On Friday afternoon, we went on a 'hike' that was really more like a two and a half hour walk. (You know it's not going to be a real hike when your guide shows up in jeans and a long-sleeve button-up shirt.) About two-thirds of the way out, we crossed this really cool bridge. It was at this juncture that I discovered that my students play Pooh Sticks (!). Of course, they would never call it that, but the rules are the same. Everyone finds a stick or leaf or somesuch and drops it over one side of the bridge. Then they all run across to the other side to see whose stick floats out from under the bridge first. Here's a picture of all the boys leaning over the railing to see whose stick is going to win. Sometimes I forget that these families don't have the luxury of just driving out into the countryside whenever they feel like it. Any trip outside the city involves signing out vehicles or hiring a taxi. Then it takes several hours to get anywhere, not necessarily because you're going very far away, but because you have to navigate through crowded markets and befuddling streets that only travel in certain directions at certain times of the day. On top of all that, one must consider whether it's safe to travel at all... We don't any of us get out as much as we'd like.On the other hand, when we do get out, it's Africa we get to see. And she's a beauty! At one point, all the students spent an hour or so making 'land art.' The challenge was to create some sort of art using only things they could find lying around. Below is a raft some of them built using bamboo and whatever grasses/vines they could find in the surrounding field. If you look closely, you can see a heart shaped out of red grass. When the raft was completed, they launched it into the stream, where it got caught on one of the banks. It was still there on Saturday morning, when we left.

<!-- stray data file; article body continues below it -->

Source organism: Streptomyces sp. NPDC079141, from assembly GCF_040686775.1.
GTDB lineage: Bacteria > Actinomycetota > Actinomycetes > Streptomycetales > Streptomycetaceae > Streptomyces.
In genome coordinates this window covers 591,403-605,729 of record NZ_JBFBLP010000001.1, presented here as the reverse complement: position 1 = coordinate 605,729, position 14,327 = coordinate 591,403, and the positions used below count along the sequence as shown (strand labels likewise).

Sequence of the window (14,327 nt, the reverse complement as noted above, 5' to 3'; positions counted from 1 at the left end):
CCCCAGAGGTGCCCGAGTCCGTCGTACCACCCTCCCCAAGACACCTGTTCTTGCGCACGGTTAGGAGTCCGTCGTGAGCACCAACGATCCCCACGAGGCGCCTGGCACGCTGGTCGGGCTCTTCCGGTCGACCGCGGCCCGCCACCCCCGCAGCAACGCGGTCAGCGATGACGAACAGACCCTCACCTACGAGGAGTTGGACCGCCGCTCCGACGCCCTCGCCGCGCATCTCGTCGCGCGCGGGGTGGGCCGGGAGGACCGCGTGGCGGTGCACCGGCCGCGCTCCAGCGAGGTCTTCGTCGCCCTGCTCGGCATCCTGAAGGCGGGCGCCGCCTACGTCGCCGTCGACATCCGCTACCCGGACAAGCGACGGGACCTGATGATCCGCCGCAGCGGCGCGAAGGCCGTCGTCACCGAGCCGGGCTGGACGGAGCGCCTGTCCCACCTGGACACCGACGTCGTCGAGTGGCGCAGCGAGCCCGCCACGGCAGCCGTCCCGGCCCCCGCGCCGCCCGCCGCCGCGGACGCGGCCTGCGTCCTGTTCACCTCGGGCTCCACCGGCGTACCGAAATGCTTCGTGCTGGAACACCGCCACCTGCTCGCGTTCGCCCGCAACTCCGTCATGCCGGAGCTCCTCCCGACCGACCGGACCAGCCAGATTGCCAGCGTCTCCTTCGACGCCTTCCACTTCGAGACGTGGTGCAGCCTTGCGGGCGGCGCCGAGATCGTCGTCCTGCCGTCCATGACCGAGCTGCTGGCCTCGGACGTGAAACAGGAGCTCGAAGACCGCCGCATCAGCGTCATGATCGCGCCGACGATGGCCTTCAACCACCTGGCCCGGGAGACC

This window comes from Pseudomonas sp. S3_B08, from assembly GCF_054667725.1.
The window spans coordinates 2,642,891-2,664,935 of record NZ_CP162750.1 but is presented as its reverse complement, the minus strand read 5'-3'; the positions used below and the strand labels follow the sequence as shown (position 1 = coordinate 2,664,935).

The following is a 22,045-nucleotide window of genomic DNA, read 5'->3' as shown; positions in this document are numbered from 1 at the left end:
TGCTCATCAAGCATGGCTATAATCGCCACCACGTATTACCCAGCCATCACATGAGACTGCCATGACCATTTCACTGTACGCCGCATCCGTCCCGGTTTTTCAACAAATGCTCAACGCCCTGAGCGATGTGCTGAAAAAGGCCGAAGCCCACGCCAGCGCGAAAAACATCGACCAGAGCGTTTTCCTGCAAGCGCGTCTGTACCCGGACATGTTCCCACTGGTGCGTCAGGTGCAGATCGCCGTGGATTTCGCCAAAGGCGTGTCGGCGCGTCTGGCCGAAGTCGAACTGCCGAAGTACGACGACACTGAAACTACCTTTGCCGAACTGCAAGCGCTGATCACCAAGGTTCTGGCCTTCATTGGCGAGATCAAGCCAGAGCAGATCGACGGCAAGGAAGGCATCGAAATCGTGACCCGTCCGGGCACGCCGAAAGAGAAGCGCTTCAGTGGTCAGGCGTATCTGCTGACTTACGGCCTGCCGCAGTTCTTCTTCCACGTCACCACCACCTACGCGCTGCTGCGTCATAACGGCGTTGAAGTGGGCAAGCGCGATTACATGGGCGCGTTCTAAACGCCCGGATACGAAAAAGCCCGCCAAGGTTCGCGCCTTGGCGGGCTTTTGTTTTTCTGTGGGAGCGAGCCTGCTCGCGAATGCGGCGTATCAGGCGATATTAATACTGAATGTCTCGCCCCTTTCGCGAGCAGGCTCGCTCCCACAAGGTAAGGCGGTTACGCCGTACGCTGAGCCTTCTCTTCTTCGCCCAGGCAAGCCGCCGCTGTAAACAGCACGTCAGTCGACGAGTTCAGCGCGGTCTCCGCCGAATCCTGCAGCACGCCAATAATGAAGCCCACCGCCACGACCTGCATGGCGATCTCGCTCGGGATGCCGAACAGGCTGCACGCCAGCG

On Saturday, our plan was to see some cool waterfalls on our way back to the ship. What was supposed to take twenty minutes out of our travel time somehow turned into two hours, but the waterfall itself proved to be worth it as far as I was concerned. (We also got to wander through the streets of Kindia, which were colorful and exciting! We even got pulled over by the local police, but they let us move on after a few minutes.) Anyway, below you will find a picture of me sitting on the edge of the waterfall. One of the advantages of getting older is that when you go on school trips, you get to give yourself permission to do the fun but dangerous things. Ben, the Principal, later told me that he'd had to tell the boys that the only reason I was allowed out there was that if I fell over the edge, he wouldn't have to answer to my parents. This amused me very much. Bet you didn't know I was such a daredevil.
When I stumbled out of bed in the morning, I sure didn't expect to be seeing this in the afternoon. :)